New Ohm logo on agar plate

200 years of the Ohm - (c) Biotech-Labor

Dyes in flasks

Long Night of the Sciences 2023 - (c) I. Horst

Long Night of the Sciences 2023 (c) Herbert Schlachter

Graduation celebration 2023 (c) H. Schlachter

The Faculty of Applied Chemistry has a long history steeped in tradition. Following the foundation of the Städtischen Polytechnischen Schule (city polytechnic school) in 1823, the first chemist, Dr. Friedrich Wilhelm Engelhart, was appointed as a teacher of physics and chemistry at the school in 1829.

Today, around 500 students are taught by 17 professors in the bachelor’s and master’s degree programmes, supported by over 40 adjunct teaching staff and scientific and technical staff.

Mr Schönfelder from the Anton Paar company presents a new polarimeter to Karl-Heinz Jacob and Dirk Sachsenheimer from the physical chemistry department (Photo: Physical Chemistry Lab)

A Gift for Applied Chemistry

On 1 March, Mr Schönfelder, from the Anton Paar company, presented a high-end polarimeter MCP 200 worth approximately 35,000 euros as a donation to the Faculty of Applied Chemistry. Polarimeters measure the rotation of the polarisation plane of linearly polarised light through optically active substances. This makes it possible to quantitatively determine the concentration of such substances in solutions and to determine the speed of chemical reactions involving optically active substances. With this state-of-the-art apparatus, students have the opportunity to become familiar with and use a method that is widely used in industry; from determining the purity and concentration of active pharmaceutical ingredients to measuring the sugar content in drinks and sweets.

DuraFuelCell - Trendsetting Research at the Faculty of Applied Chemistry

We are pleased to congratulate our colleague, Prof. Maik Eichelbaum, and the members of the joint research project on receiving a DGR Research Impulse grant for the DuraFuelCell project.

Nine projects will be funded with over 5 million euros over 5 years that will be carried out by a research network that includes the Ohm, eight companies, three municipal services, and the Technical Universities of Hamburg, Munich, and Darmstadt. The aim of the project is to fundamentally investigate and understand the complex processes within fuel cells under real conditions. Eichelbaum explains the project as: “Fuel cells can convert green hydrogen into electricity and heat for applications in the transport, building, and industrial sectors without producing climate-damaging emissions.” But there are still challenges to be solved before this technology can break through to the commercial market. “First, we must understand exactly which fuel cell system components have which influence on the efficacy and lifespan of the system under real operating conditions. Then we can develop approaches based on this knowledge to construct and operate fuel cells more robustly, efficiently, and cost-effectively so they can be competitive on the market.”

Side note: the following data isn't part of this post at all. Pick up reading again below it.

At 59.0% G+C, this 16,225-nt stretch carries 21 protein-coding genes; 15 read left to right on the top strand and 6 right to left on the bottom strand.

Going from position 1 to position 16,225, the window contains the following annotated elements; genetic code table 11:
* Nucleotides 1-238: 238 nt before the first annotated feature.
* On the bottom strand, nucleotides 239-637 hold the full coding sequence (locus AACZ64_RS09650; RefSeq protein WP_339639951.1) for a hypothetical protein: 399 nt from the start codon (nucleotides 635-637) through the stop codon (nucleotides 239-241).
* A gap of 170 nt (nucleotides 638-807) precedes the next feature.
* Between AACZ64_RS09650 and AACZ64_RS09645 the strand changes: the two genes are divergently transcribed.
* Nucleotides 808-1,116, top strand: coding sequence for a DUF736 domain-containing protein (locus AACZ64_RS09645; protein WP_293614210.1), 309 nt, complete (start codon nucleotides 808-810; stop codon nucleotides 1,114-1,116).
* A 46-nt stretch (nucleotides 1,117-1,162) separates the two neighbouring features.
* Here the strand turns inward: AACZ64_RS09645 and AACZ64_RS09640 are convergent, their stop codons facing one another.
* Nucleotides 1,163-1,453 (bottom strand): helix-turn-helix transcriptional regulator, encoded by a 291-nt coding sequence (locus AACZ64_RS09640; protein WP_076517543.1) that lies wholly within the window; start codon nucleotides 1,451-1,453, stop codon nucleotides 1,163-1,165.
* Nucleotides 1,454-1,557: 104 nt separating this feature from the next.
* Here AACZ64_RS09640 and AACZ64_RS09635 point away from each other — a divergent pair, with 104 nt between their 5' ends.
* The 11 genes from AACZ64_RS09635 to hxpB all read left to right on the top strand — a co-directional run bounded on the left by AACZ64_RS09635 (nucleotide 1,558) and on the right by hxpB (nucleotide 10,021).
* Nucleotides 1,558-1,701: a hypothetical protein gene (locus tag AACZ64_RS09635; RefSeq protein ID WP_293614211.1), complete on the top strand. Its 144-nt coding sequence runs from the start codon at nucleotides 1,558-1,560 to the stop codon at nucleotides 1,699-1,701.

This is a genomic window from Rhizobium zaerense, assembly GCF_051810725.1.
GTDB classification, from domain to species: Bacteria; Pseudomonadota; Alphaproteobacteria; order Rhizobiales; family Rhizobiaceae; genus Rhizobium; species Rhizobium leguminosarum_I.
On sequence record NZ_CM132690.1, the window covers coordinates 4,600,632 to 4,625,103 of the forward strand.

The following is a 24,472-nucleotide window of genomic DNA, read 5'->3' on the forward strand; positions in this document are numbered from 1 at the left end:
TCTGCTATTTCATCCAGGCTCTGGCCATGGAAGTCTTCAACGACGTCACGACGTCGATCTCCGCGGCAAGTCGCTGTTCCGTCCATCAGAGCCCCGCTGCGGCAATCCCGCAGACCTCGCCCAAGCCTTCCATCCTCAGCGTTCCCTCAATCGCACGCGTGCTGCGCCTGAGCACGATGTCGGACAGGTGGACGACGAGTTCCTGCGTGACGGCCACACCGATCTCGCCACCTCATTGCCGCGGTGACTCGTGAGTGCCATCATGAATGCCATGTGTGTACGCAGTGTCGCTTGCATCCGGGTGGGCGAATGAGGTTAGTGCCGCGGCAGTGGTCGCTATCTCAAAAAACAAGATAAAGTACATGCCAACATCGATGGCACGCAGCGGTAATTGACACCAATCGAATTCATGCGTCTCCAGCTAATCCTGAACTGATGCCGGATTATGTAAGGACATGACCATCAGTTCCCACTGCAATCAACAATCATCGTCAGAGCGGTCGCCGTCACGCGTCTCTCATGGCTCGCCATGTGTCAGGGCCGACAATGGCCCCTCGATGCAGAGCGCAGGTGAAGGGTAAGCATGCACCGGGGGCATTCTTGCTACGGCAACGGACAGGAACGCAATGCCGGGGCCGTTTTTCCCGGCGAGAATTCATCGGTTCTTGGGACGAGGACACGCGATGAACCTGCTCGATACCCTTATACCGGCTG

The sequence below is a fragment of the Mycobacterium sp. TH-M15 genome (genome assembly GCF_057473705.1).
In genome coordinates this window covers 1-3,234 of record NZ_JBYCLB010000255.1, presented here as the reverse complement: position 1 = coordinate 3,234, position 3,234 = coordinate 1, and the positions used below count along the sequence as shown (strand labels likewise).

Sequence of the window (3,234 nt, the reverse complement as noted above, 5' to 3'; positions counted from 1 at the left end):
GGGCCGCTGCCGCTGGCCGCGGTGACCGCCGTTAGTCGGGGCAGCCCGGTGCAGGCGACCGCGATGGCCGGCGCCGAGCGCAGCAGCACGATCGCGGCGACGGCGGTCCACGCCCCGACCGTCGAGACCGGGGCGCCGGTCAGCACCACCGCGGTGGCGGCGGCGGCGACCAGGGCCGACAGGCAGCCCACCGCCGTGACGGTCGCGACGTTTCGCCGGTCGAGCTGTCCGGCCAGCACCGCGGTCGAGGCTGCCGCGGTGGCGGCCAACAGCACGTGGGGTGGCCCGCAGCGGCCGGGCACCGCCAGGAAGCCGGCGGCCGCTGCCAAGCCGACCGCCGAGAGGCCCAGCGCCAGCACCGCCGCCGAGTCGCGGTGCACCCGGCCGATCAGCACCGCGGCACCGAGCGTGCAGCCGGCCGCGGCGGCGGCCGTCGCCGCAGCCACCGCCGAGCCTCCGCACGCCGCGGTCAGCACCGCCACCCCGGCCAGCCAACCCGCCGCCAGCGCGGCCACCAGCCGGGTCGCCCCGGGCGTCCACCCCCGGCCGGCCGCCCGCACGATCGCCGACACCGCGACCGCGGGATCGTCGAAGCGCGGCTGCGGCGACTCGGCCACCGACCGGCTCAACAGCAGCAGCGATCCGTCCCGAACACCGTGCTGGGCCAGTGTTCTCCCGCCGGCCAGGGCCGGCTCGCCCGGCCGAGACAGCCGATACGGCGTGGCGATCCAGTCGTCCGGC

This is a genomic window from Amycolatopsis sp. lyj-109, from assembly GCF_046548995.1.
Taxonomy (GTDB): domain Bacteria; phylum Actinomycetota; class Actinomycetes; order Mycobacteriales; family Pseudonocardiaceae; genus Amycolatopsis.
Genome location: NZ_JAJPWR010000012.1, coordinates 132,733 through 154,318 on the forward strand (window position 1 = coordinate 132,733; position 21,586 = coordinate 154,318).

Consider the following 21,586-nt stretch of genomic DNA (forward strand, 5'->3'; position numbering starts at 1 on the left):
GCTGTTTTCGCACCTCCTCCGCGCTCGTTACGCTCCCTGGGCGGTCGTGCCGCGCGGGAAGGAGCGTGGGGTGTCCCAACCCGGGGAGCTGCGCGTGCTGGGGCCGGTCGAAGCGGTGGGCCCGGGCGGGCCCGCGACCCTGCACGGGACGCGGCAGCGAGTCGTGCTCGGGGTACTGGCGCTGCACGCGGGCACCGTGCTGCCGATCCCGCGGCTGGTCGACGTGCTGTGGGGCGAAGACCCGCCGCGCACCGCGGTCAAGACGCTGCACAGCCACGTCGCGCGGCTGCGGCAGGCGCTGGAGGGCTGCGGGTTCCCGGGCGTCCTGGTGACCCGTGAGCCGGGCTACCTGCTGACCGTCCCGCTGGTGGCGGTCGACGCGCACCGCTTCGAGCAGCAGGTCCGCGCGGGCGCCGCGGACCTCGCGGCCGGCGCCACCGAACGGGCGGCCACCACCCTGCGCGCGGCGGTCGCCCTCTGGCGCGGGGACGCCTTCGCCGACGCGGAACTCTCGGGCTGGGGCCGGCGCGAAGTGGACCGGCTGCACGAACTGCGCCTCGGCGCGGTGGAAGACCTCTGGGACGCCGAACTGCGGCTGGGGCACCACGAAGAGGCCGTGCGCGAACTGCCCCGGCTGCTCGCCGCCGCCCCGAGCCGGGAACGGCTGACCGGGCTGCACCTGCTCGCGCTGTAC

We are very excited to hear the results that will be reported in the coming years!

More information about the project is available in the Ohm’s press release (in German) and on the H2Ohm’s website.

Impressions of the Faculty of Applied Chemistry

At the Faculty of Applied Chemistry, chemistry is not only studied and researched, but also celebrated and discussed and we are passionate about communicating our love of all aspects of chemistry at events like the Long Night of Sciences, the KinderUni, Science Slams, or many other events and workshops.

Here are a few pictures from our current activities - more information and more pictures are available on our web pages. Enjoy!